As it happens, I am currently reading Dawkin's The God Delusion and, so far, (about 70% into it) am not overwhelmed (even though I respect Dawkins and enjoyed a couple of his other books). Perhaps I will find some meat in the book as I go further, but, so far, he is demolishing arguments for a God external to the Universe who created it and is interested in day-to-day activities of individuals and regularly manipulates His Creation. The idea of a "personal God", while quite common to the average "Joe and Jane" is, IMHO, so flat that it does not need further attack.

He acknowledges Einstein's pantheistic God and quotes Hawking and others who use the term "God" in that vein. Dawkins then makes an incredible charge (worthy of Ann Coulter :^) when he says (p19):

... I wish that physicists would refrain from using the word God in their special metaphorical sence. The metaphorical or pantheistic God of the physicists is light years away from the interventionist, miracle-wreaking ... God of the Bible... Deliberately to confuse the two is, in my opinion, AN ACT OF INTELLECTUAL HIGH TREASON. [EMPHASIS added]

I checked the index and could find no reference to the "Gaia Hypothesis" that we humans (and other life in the biosphere) are, by our role in evolution and natural selection, creating some sort of meta-consciousness that does wield some overall power and intentionality at the whole Earth level. That concept is part and parcel of a pantheistic belief an God and, if true, fully worthy of the use of the term "God". I hope he gets to it.


Dinesh D'Souza’s argument that our five senses are insufficient to apprehend the whole truth is a misleading half-truth about science. One can argue that all the sciences began by going beyond the natural senses with measurement devices. Chemistry began with the analytic balance, biology with the microscope, physics with the telescope. Spectroscopes, particle detectors, radiation detectors, scanning electron microscopes, atomic force microscopes and dozens of other instruments go many categories and many magnitudes beyond our senses from the highest energies and smallest particles to almost to the entire detectable universe. Science also explains why things exist beyond our knowing, that is, beyond the event horizon and black holes.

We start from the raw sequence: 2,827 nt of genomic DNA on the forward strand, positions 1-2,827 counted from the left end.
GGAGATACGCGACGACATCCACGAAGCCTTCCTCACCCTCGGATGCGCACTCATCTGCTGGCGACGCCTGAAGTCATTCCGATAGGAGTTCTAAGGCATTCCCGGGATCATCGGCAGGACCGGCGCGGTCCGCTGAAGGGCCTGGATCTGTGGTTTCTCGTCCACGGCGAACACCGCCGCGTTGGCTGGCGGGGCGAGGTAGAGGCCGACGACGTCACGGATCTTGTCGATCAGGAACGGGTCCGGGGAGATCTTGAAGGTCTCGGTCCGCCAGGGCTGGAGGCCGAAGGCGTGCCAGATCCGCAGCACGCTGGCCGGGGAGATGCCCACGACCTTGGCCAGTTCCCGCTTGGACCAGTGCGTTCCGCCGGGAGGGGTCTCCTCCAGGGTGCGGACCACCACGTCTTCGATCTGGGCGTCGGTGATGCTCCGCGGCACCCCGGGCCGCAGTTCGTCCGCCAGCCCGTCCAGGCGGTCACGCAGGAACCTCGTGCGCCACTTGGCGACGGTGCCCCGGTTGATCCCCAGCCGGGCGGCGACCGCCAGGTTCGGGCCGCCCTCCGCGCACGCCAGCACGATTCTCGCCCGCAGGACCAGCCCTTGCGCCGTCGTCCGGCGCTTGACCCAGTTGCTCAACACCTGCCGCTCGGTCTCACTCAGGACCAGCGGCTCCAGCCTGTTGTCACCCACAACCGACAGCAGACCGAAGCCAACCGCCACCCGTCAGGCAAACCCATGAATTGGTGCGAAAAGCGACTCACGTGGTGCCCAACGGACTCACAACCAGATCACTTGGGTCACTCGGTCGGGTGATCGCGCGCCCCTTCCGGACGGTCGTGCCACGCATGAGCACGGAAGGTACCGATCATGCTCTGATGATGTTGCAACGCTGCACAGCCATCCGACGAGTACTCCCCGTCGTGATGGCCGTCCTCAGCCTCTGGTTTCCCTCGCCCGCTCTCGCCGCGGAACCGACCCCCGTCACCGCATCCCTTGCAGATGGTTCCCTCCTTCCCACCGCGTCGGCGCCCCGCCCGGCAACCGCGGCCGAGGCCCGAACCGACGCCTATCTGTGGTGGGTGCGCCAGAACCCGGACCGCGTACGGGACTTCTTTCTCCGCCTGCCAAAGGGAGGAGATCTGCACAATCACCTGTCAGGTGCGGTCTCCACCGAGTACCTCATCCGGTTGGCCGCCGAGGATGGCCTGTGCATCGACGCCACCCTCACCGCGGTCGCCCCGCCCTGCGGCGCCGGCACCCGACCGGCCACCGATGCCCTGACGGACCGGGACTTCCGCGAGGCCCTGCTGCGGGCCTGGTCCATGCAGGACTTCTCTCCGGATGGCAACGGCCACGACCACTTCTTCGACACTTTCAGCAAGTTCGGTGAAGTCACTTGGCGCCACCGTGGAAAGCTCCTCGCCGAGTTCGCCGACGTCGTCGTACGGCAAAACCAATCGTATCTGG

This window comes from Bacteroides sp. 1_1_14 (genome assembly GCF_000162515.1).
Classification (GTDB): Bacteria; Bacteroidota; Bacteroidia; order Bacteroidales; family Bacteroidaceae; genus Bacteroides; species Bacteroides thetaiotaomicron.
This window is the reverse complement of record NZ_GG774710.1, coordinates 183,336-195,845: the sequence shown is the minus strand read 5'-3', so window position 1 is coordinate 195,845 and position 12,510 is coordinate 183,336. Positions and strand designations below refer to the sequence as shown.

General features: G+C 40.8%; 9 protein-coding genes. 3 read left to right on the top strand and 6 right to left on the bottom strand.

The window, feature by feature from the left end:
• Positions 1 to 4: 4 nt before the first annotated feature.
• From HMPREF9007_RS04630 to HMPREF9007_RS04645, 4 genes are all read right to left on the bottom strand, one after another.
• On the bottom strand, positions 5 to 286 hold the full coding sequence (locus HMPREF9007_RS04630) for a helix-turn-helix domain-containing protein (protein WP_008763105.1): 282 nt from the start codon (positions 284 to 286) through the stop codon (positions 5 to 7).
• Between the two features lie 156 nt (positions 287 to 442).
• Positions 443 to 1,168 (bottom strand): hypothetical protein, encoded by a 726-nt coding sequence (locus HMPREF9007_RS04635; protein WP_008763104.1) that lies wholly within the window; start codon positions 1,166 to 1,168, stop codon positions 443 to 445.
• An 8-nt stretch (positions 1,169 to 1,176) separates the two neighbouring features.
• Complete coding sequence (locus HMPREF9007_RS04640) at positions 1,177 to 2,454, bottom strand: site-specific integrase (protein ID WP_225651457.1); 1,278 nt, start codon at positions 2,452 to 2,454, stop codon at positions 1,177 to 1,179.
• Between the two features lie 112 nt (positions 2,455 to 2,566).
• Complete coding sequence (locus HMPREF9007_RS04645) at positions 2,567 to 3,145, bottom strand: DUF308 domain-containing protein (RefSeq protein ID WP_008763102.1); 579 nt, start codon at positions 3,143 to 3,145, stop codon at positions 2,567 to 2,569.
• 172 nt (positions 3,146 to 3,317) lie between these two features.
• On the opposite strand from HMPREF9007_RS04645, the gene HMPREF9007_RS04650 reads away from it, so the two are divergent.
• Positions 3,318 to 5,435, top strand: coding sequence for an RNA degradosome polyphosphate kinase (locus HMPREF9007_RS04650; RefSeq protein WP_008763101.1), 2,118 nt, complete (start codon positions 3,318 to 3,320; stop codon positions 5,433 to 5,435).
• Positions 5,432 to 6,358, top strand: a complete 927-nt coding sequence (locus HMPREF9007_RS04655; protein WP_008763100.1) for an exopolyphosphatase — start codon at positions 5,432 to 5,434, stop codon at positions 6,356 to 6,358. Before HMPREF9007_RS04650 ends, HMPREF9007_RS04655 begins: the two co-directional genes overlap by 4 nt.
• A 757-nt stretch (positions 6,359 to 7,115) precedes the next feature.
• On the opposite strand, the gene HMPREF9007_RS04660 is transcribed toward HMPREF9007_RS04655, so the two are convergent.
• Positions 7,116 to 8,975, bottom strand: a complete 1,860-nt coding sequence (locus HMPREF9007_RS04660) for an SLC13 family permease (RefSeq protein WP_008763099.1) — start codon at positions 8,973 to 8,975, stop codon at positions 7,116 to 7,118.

The panentheist definition of God is the totality of whatever exists (the "ground of existence") in the broadest possible sense of “exists’ including what we can never know. My opinion of Dawkins is that he is a brilliant polemicist but not a reliable authority on either religion or science. Right or wrong, I think his motive is winning arguments, and he is good at it. He could also have been a great preacher or maybe an insurance salesman.


Thanks for the reference, Stu. It's interesting to me that Dinesh D'Souza is trying to make something out of nothing. The trouble with quoting old philosophers is that they are often deprived of essential knowledge that any school child has today. Kant wrote in a time in which there was no remote sensing and man had to depend on his own immediate sensing capability. This gives one a very restrictive idea of what can be known by the senses and what actually exists. He also misrepresents science as very narrow and restrictive in its view.

First of all, science places no limit on what might be invisible to us and our sensory surrogates. It only requires that the unsensible world be consistent with the sensible world in any place
they make contact. It we use D'Souza's tape recorder analogy, I would say the following. If you postulate that an invisible, unfeelable, unsmellible, etc. tree falls in a forest next to the tape recorder, then the tape recorder should at least hear a sound which is consistent with the existence of such a tree, even if the tape recorder can't "see" the tree fall. The science establishment has demonstrated that it is willing to seek out hypothetical things that are normally invisible. Remember that scientists hypothesized the existence of the neutrino based upon seeming violations of Conservation of Momentum and Energy. The particle was actually "seen" only after the the design of an experiment, expenditure of millions of dollars and tons of steel from old battle ships (if I remember correctly). Believers in the invisible world of religion can't even propose a consistency experiment.